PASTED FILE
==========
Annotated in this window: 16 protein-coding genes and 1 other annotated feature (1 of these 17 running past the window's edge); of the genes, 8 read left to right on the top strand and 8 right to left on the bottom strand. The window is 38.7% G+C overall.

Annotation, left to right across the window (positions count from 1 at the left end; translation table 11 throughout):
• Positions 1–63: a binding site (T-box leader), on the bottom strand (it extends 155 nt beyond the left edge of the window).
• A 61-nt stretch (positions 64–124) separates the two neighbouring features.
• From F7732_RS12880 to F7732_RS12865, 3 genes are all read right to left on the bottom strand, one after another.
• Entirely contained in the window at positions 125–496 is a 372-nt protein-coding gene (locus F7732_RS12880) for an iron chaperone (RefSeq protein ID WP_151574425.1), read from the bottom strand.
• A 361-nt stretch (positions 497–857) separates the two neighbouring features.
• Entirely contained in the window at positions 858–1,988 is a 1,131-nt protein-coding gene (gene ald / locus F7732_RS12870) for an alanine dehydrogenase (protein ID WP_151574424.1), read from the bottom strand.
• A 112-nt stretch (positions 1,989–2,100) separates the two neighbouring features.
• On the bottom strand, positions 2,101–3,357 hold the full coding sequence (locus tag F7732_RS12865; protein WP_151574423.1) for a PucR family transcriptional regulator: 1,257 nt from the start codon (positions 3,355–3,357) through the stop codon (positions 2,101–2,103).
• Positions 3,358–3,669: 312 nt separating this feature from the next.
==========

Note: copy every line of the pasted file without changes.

Annotated in this window: 16 protein-coding genes and 1 other annotated feature (1 of these 17 running past the window's edge); of the genes, 8 read left to right on the top strand and 8 right to left on the bottom strand. The window is 38.7% G+C overall.

Annotation, left to right across the window (positions count from 1 at the left end; translation table 11 throughout):
• Positions 1–63: a binding site (T-box leader), on the bottom strand (it extends 155 nt beyond the left edge of the window).
• A 61-nt stretch (positions 64–124) separates the two neighbouring features.
• From F7732_RS12880 to F7732_RS12865, 3 genes are all read right to left on the bottom strand, one after another.
• Entirely contained in the window at positions 125–496 is a 372-nt protein-coding gene (locus F7732_RS12880) for an iron chaperone (RefSeq protein ID WP_151574425.1), read from the bottom strand.
• A 361-nt stretch (positions 497–857) separates the two neighbouring features.
• Entirely contained in the window at positions 858–1,988 is a 1,131-nt protein-coding gene (gene ald / locus F7732_RS12870) for an alanine dehydrogenase (protein ID WP_151574424.1), read from the bottom strand.
• A 112-nt stretch (positions 1,989–2,100) separates the two neighbouring features.
• On the bottom strand, positions 2,101–3,357 hold the full coding sequence (locus tag F7732_RS12865; protein WP_151574423.1) for a PucR family transcriptional regulator: 1,257 nt from the start codon (positions 3,355–3,357) through the stop codon (positions 2,101–2,103).
• Positions 3,358–3,669: 312 nt separating this feature from the next.